Mehmet Cengiz Oz was born on 11 June 1960, in Cleveland, Ohio USA, of part-Turkish descent. Mehmet is a surgeon, professor, author, and television personality, who came to prominence through appearances on “The Oprah Winfrey Show”. He’s since appeared in other programs, and all of his efforts have helped put his net worth to where it is today.
How rich is Dr. Mehmet Oz? As of mid-2017, sources inform us of a net worth that is at $14 million, mostly earned through success in his numerous endeavors. He’s since created his own show which also earns him considerable income. As he continues his career, it is expected that his wealth will also continue to increase.
Dr Mehmet Oz Net Worth $14 million
Oz attended Tower Hill School, and after matriculating attended Harvard University to study biology. He graduated in 1982, and would then study at the University of Pennsylvania School of Medicine to obtain his MD. He also studied at Penn’s Wharton School to attain his MBA. He was awarded the Captain’s Athletic Award for leadership, and was a student body president while attending medical school.
In 2001, Mehmet became the professor of the Department of Surgery at Columbia University. He also directs the New York-Presbyterian Hospital program called the Cardiovascular Institute and Complementary Medicine Program. In 2004, he began appearing as a health expert on “The Oprah Winfrey Show”, tackling numerous diseases, which lead to a series called “Transplant!” which won a Silver Telly Award and a Freddie award. He also has a radio show on Sirius XM Radio entitled “The Dr. Oz Show”. In 2011, he then became part of the weekly show called “Oprah’s Allstars” before starting his own show called “Surgeon Oz” in 2014. All of these opportunities helped increase his net worth significantly.
Aside from his television and radio work, Oz has co-authored six New York Times best sellers, including “You: Being Beautiful”, “You: The Owner’s Manual”, and “You: The Smart Patient”. He also has regular columns in “O, The Oprah Magazine”, and “Esquire”. These have also had a hand in building his net worth.
Mehmet was ranked as part of the “100 most Influential People in 2008” by Time magazine. He was also listed as part of the “75 Most Influential People of the 21st Century” by Esquire magazine.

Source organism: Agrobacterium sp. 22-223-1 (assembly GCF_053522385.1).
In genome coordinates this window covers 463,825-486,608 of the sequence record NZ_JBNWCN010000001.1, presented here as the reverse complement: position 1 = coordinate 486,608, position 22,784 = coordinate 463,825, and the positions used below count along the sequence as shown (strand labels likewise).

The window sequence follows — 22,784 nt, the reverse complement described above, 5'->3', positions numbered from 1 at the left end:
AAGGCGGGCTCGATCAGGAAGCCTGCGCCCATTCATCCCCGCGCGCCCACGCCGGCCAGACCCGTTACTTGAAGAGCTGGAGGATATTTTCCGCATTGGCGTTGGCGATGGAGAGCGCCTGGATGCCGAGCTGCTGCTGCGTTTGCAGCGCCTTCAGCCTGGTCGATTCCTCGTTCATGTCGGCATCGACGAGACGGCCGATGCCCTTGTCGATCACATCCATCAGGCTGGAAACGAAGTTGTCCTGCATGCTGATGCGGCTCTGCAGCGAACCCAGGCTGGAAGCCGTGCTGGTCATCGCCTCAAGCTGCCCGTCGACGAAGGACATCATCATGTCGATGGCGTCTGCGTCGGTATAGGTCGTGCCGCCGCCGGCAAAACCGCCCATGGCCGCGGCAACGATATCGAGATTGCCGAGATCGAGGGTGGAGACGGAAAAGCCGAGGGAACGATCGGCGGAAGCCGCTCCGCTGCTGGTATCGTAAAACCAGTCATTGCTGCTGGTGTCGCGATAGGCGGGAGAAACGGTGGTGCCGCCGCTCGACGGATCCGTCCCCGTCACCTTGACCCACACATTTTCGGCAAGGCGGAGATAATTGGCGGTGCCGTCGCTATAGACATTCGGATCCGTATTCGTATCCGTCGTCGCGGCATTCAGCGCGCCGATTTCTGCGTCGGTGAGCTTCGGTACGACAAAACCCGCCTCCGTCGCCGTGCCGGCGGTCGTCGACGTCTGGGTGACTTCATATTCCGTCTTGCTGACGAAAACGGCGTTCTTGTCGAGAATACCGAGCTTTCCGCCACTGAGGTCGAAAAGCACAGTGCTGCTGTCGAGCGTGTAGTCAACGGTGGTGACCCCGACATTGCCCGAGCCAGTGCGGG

He won a Gross Surgical Research Scholarship, and was listed as one of the “Doctors of the Year” by Hippocrates magazine. He’s has also won numerous Daytime Emmy Awards for his talk show work.
Despite his popularity, Mehmet has had his share of controversies. Various credible magazines have published articles against Oz’s advice saying that a lot of it is “non-scientific”. This is mainly because Oz supports various therapies including energy therapy, faith healing, and psychic communication. A lot of groups also allege that Oz promotes a lot of sham medication.
For his personal life, it is known that Oz married Lisa in 1985 and they have four children. He is fluent in Turkish and English, having citizenship of both Turkey and the US. He identified as a Muslim though he has embraced teachings from Christian theologian Emanuel Swedenborg. He is also a practitioner of transcendental meditation. In 2010, he was diagnosed with a pre-cancerous polyp and according to him a routine colonoscopy saved his life.
His daughter, Daphne Oz, is expecting her first child [September 5, 2013].
Father of Daphne Oz (aka "Daphne Nur Oz") (born in 1986) and father-in-law of John Jovanovic.
He's an American citizen since he's born in the US and he earned his Turkish citizenship after completing the mandatory military service which is required for all healthy Turkish men once they are 19 years old. This also means if there was a war before 2001 (before he turned 41) he could have been called for duty.
His daughter is a 2004 graduate of Dwight-Englewood School.
Directs the Heart Assist Device program at New York-Presbyterian Medical Center.
Founder of the Complementary Medicine Program at New York-Presbyterian Medical Center.
His area of expertise is Thoracic surgery.
He is the Irving Associate Professor of Cardiac Surgery at Columbia University.
Alumnus of Tower Hill School in Wilmington, Delaware.
He has received several patents, as well as writing more than 350 original publications, book chapters, abstracts, and books.
Earned dual degrees, MD and MBA, from the University of Pennsylvania School of Medicine and Wharton Business School in 1986.
1982 graduate of Harvard University.
To [doctors] life is never static. Everything is either growing or dying. When you delay your diet until tomorrow or wait to quit smoking until your next birthday, you are choosing, in a day-to-day way, to follow the route of dying.
There's a strange, discordant pathology to the state of being stuck. Nobody who starts smoking plans to be hooked for life. Nobody who's obese secretly wants to stay that way. When a doctor or family member pleads with us to make lifesaving changes, we mean it when we say, 'I know, I know, I should, I will'. What's left unsaid is the killer caveat: 'Just not today'. Over the years, I have had more conversations like this with patients than I can count, so many that the phrase 'I know I should' has become a red flag - a sad predictor that I will probably one day crack open those patients' sternums in the operating room, trying to undo the damage that poor choices and unhealthy lifestyles have done to their hearts.